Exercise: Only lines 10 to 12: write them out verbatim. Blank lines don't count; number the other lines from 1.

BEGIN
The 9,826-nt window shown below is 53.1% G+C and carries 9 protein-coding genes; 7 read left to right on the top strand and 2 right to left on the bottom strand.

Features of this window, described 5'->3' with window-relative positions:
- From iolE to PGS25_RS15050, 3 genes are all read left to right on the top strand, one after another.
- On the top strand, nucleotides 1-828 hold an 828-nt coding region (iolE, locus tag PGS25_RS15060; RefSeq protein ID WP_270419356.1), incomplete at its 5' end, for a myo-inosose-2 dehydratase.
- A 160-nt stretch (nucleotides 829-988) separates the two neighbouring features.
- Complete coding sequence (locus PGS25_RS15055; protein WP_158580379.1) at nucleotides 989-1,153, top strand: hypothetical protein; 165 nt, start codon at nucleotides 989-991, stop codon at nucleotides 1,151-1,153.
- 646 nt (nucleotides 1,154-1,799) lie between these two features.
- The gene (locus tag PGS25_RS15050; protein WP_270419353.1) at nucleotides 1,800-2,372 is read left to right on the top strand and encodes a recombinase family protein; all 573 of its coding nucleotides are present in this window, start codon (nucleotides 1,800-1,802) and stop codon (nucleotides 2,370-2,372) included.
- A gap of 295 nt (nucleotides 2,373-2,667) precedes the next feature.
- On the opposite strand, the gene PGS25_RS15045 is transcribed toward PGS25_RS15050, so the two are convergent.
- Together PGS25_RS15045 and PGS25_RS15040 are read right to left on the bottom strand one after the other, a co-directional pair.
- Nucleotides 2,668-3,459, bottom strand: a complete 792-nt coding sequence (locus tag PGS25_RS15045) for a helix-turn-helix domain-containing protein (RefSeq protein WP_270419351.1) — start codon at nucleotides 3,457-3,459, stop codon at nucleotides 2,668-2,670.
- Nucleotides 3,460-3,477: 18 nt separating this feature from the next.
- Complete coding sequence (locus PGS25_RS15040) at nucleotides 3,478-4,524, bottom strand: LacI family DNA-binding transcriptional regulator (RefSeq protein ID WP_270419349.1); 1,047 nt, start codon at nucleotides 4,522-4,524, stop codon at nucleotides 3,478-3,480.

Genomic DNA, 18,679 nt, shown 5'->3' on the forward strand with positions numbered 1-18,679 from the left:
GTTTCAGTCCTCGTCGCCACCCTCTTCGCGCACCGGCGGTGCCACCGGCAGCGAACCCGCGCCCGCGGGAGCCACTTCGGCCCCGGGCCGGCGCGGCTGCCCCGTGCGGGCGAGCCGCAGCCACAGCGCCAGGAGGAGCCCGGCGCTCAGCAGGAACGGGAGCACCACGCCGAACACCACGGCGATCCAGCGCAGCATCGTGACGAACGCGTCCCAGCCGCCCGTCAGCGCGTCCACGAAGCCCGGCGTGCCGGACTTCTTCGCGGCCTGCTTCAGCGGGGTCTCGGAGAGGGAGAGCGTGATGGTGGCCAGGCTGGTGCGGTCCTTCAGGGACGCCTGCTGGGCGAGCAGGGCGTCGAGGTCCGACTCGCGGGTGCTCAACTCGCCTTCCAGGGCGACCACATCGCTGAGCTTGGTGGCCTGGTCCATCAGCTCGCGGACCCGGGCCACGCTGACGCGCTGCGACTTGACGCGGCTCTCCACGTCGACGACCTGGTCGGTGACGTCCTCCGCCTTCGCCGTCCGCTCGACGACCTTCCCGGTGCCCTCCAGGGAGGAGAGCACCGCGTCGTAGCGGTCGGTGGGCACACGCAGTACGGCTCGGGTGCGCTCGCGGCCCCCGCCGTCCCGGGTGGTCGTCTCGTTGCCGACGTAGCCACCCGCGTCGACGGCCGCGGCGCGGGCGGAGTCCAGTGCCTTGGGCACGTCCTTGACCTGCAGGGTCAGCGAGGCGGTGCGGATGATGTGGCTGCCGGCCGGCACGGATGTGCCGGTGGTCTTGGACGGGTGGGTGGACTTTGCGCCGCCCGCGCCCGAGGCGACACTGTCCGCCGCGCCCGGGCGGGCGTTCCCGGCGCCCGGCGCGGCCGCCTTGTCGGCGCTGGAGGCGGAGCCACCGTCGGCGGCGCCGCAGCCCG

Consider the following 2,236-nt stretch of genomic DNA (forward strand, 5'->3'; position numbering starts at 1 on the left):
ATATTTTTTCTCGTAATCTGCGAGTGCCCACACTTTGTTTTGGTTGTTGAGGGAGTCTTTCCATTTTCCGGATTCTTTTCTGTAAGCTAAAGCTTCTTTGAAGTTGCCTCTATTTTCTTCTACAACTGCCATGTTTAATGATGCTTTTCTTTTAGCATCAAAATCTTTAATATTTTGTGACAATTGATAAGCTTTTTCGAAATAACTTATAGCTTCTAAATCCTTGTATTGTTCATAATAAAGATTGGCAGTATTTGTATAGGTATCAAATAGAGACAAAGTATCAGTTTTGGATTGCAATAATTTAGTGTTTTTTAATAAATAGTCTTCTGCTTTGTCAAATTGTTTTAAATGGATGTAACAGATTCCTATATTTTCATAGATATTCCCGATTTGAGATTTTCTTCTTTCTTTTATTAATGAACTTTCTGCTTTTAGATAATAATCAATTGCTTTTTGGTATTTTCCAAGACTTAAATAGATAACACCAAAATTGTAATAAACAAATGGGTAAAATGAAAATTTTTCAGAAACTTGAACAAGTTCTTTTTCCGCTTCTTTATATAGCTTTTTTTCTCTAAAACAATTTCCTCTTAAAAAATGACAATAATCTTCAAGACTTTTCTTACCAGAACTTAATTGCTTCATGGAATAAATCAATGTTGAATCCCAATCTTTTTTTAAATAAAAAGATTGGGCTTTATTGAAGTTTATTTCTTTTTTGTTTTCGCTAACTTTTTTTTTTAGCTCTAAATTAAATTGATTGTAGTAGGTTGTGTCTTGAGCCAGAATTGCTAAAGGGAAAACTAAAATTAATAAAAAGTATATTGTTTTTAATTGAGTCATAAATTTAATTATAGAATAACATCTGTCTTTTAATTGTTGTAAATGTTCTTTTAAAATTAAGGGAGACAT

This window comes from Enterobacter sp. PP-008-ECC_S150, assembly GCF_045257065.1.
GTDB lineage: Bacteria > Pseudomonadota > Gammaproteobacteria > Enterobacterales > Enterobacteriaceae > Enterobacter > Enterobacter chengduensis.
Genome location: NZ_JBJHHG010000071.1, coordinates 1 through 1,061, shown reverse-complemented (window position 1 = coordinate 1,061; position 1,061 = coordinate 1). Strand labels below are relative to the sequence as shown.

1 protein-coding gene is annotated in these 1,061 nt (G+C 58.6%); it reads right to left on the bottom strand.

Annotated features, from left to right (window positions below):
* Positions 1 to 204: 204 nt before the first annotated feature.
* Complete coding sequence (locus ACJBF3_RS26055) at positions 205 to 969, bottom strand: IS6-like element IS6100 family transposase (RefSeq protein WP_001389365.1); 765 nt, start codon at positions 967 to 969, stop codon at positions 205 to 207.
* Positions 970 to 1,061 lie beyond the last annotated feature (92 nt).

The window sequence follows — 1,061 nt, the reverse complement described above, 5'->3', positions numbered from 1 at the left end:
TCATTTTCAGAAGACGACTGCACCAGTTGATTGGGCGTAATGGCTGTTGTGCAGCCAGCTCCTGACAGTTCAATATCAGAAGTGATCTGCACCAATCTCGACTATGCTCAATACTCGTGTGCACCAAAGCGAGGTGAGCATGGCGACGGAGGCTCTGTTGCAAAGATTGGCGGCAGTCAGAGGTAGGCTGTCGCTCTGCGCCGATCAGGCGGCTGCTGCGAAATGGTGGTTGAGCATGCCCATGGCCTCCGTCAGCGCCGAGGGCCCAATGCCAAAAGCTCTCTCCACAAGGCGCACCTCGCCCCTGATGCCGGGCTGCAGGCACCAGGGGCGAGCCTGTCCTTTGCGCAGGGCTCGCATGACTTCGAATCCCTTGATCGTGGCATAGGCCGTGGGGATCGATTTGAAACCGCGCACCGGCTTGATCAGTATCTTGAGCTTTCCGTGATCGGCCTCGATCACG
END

- On the opposite strand, the gene PGS25_RS15045 is transcribed toward PGS25_RS15050, so the two are convergent.
- Together PGS25_RS15045 and PGS25_RS15040 are read right to left on the bottom strand one after the other, a co-directional pair.
- Nucleotides 2,668-3,459, bottom strand: a complete 792-nt coding sequence (locus tag PGS25_RS15045) for a helix-turn-helix domain-containing protein (RefSeq protein WP_270419351.1) — start codon at nucleotides 3,457-3,459, stop codon at nucleotides 2,668-2,670.